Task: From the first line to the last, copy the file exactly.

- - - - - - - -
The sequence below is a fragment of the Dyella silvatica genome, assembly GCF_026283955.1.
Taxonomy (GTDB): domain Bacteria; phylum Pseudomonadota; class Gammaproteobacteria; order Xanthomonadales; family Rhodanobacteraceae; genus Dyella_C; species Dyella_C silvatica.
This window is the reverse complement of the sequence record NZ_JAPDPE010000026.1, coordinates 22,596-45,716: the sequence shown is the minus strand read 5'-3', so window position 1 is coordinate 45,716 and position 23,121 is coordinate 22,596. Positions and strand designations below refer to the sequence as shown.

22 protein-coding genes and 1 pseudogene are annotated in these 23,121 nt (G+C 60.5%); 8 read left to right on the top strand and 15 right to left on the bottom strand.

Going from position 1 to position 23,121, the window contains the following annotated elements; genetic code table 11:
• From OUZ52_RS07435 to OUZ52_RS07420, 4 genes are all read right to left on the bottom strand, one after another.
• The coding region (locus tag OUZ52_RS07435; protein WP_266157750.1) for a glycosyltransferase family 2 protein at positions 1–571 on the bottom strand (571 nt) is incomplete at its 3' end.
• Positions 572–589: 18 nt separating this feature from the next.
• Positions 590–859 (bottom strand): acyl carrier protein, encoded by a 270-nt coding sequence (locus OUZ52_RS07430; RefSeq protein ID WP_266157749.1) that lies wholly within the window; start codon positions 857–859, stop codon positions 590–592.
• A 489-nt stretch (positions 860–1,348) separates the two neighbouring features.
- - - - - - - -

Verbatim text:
The sequence below is a fragment of the Dyella silvatica genome, assembly GCF_026283955.1.
Taxonomy (GTDB): domain Bacteria; phylum Pseudomonadota; class Gammaproteobacteria; order Xanthomonadales; family Rhodanobacteraceae; genus Dyella_C; species Dyella_C silvatica.
This window is the reverse complement of the sequence record NZ_JAPDPE010000026.1, coordinates 22,596-45,716: the sequence shown is the minus strand read 5'-3', so window position 1 is coordinate 45,716 and position 23,121 is coordinate 22,596. Positions and strand designations below refer to the sequence as shown.

22 protein-coding genes and 1 pseudogene are annotated in these 23,121 nt (G+C 60.5%); 8 read left to right on the top strand and 15 right to left on the bottom strand.

Going from position 1 to position 23,121, the window contains the following annotated elements; genetic code table 11:
• From OUZ52_RS07435 to OUZ52_RS07420, 4 genes are all read right to left on the bottom strand, one after another.
• The coding region (locus tag OUZ52_RS07435; protein WP_266157750.1) for a glycosyltransferase family 2 protein at positions 1–571 on the bottom strand (571 nt) is incomplete at its 3' end.
• Positions 572–589: 18 nt separating this feature from the next.
• Positions 590–859 (bottom strand): acyl carrier protein, encoded by a 270-nt coding sequence (locus OUZ52_RS07430; RefSeq protein ID WP_266157749.1) that lies wholly within the window; start codon positions 857–859, stop codon positions 590–592.
• A 489-nt stretch (positions 860–1,348) separates the two neighbouring features.